Why are global FDI flows falling and what can governments do?

Global flows of foreign direct investment (FDI) have been declining for several years, well before the pandemic hit in early 2020. While these flows can be cyclical, as with any other type of investment, they have been falling both in absolute amounts and relative to overall GDP for several years, causing many to wonder whether there has been a structural change in the global economy. OECD’s Stephen Thomsen takes a look at this worrying trend and at what governments can do about it.

This decline in global FDI flows comes at a time when multinational enterprises (MNEs) are expected to do a lot of the heavy lifting to help governments worldwide meet the Sustainable Development Goals (SDGs). Beyond the capital MNEs bring to a country, new OECD indicators show that they can contribute to many different SDGs, such as job quality, productivity and innovation, gender inclusiveness or a country’s carbon footprint.

Figure 1. Are global FDI flows in long-term decline?

Notes: Based on the average of inflows and outflows. In principle, the numbers should be the same at a global level but there are often wide discrepancies.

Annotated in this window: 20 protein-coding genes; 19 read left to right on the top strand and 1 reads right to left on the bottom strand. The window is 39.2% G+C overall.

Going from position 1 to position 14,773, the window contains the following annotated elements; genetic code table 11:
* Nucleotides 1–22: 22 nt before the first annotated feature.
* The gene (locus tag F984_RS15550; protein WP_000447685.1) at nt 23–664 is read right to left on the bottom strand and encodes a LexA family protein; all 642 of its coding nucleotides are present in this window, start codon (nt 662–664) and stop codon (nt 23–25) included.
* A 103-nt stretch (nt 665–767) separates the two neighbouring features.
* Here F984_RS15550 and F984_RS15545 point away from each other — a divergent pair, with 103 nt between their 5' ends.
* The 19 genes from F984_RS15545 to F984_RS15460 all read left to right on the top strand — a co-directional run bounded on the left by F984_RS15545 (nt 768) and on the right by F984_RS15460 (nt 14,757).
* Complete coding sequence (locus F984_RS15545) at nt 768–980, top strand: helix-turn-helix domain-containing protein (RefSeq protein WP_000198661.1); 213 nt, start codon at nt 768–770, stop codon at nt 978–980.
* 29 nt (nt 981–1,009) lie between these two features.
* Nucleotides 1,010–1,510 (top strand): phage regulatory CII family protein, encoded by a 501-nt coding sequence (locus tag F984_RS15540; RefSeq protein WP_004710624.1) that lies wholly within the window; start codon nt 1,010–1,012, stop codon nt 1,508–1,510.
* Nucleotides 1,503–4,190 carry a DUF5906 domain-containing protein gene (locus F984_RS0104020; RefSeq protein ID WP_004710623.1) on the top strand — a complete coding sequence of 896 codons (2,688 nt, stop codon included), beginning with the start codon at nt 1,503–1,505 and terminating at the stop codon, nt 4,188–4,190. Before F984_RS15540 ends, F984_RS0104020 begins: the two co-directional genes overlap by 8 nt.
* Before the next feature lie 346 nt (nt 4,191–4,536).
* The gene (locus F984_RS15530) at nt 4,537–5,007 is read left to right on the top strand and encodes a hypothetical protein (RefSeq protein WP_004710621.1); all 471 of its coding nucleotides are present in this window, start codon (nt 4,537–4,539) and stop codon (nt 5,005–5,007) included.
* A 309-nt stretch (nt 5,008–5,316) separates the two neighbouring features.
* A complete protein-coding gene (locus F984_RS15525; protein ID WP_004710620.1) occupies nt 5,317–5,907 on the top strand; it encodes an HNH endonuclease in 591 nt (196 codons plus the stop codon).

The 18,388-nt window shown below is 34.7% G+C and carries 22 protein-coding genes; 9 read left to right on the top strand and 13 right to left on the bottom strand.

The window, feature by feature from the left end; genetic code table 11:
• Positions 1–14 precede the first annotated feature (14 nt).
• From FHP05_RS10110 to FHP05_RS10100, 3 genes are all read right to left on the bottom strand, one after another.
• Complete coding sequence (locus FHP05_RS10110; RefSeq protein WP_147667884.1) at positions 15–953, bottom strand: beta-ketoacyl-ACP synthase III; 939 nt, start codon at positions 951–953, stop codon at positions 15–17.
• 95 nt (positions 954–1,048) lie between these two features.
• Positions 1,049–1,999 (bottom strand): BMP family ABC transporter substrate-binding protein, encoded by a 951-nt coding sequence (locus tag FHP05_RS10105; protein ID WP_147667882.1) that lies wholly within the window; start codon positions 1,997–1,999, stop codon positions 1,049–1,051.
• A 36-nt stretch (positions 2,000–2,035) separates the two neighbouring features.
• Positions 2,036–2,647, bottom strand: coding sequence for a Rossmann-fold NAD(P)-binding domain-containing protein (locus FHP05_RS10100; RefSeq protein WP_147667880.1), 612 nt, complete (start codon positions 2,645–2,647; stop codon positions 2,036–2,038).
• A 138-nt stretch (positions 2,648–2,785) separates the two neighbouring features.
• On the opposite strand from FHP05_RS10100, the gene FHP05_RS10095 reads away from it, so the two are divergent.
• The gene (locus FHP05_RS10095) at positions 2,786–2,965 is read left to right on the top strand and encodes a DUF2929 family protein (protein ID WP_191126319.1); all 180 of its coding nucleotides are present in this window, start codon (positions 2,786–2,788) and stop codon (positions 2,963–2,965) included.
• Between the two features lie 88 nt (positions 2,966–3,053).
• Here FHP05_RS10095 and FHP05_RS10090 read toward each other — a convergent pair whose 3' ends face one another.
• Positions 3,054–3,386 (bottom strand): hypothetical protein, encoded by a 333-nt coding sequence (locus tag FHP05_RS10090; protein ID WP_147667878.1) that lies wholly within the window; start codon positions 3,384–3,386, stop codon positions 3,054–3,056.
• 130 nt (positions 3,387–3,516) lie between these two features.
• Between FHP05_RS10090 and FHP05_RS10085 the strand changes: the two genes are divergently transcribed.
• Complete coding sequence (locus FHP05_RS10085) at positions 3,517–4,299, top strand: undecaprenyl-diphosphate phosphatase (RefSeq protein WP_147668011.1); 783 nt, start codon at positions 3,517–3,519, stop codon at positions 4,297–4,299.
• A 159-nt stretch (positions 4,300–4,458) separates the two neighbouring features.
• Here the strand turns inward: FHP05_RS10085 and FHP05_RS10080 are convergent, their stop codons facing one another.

Source:  OECD, FDI in Figures, October 2021

No consensus on why FDI has been falling

Theories abound for why FDI might be in long-term decline, if indeed this is the case. Some theorise that global value chains (GVCs) have reached their natural limits, faced with diminishing returns to hyperspecialisation. As with FDI trends, the GVC share of global trade peaked at the time of the global financial crisis. Similarly, and especially since the pandemic, some anecdotal evidence indicates that MNEs may be reshoring or near-shoring of their production, whether in response to supply shocks or because of the potential for greater scope for automation at home, although it remains to be seen how widespread this phenomenon is or what its impact will be on domestic jobs.